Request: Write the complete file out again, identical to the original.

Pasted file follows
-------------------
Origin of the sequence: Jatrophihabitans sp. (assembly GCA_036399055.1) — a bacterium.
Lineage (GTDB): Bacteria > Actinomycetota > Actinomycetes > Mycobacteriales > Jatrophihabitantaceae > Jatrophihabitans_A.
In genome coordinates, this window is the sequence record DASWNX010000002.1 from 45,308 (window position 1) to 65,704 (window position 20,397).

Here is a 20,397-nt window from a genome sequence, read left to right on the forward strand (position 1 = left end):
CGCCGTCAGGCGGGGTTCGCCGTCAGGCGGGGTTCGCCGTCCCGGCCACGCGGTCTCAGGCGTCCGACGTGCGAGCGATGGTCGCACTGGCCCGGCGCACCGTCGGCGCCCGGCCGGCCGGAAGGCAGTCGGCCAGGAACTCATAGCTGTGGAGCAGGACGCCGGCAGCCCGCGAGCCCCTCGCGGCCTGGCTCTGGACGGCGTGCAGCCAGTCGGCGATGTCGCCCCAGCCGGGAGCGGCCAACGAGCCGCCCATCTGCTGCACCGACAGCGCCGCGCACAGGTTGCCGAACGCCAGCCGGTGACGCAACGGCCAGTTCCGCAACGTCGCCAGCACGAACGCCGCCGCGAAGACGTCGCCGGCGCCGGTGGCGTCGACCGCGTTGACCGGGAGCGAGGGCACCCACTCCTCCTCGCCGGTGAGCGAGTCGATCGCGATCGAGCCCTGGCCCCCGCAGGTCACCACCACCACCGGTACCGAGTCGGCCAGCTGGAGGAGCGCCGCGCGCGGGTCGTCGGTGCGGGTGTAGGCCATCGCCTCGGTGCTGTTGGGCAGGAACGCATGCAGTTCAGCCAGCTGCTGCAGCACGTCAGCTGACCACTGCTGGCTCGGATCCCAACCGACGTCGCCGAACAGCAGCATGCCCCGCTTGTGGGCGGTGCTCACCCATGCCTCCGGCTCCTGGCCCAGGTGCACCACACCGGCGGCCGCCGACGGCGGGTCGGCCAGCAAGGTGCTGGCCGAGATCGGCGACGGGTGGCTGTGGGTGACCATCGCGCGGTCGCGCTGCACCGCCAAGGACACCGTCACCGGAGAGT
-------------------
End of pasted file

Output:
Origin of the sequence: Jatrophihabitans sp. (assembly GCA_036399055.1) — a bacterium.
Lineage (GTDB): Bacteria > Actinomycetota > Actinomycetes > Mycobacteriales > Jatrophihabitantaceae > Jatrophihabitans_A.
In genome coordinates, this window is the sequence record DASWNX010000002.1 from 45,308 (window position 1) to 65,704 (window position 20,397).

Here is a 20,397-nt window from a genome sequence, read left to right on the forward strand (position 1 = left end):
CGCCGTCAGGCGGGGTTCGCCGTCAGGCGGGGTTCGCCGTCCCGGCCACGCGGTCTCAGGCGTCCGACGTGCGAGCGATGGTCGCACTGGCCCGGCGCACCGTCGGCGCCCGGCCGGCCGGAAGGCAGTCGGCCAGGAACTCATAGCTGTGGAGCAGGACGCCGGCAGCCCGCGAGCCCCTCGCGGCCTGGCTCTGGACGGCGTGCAGCCAGTCGGCGATGTCGCCCCAGCCGGGAGCGGCCAACGAGCCGCCCATCTGCTGCACCGACAGCGCCGCGCACAGGTTGCCGAACGCCAGCCGGTGACGCAACGGCCAGTTCCGCAACGTCGCCAGCACGAACGCCGCCGCGAAGACGTCGCCGGCGCCGGTGGCGTCGACCGCGTTGACCGGGAGCGAGGGCACCCACTCCTCCTCGCCGGTGAGCGAGTCGATCGCGATCGAGCCCTGGCCCCCGCAGGTCACCACCACCACCGGTACCGAGTCGGCCAGCTGGAGGAGCGCCGCGCGCGGGTCGTCGGTGCGGGTGTAGGCCATCGCCTCGGTGCTGTTGGGCAGGAACGCATGCAGTTCAGCCAGCTGCTGCAGCACGTCAGCTGACCACTGCTGGCTCGGATCCCAACCGACGTCGCCGAACAGCAGCATGCCCCGCTTGTGGGCGGTGCTCACCCATGCCTCCGGCTCCTGGCCCAGGTGCACCACACCGGCGGCCGCCGACGGCGGGTCGGCCAGCAAGGTGCTGGCCGAGATCGGCGACGGGTGGCTGTGGGTGACCATCGCGCGGTCGCGCTGCACCGCCAAGGACACCGTCACCGGAGAGT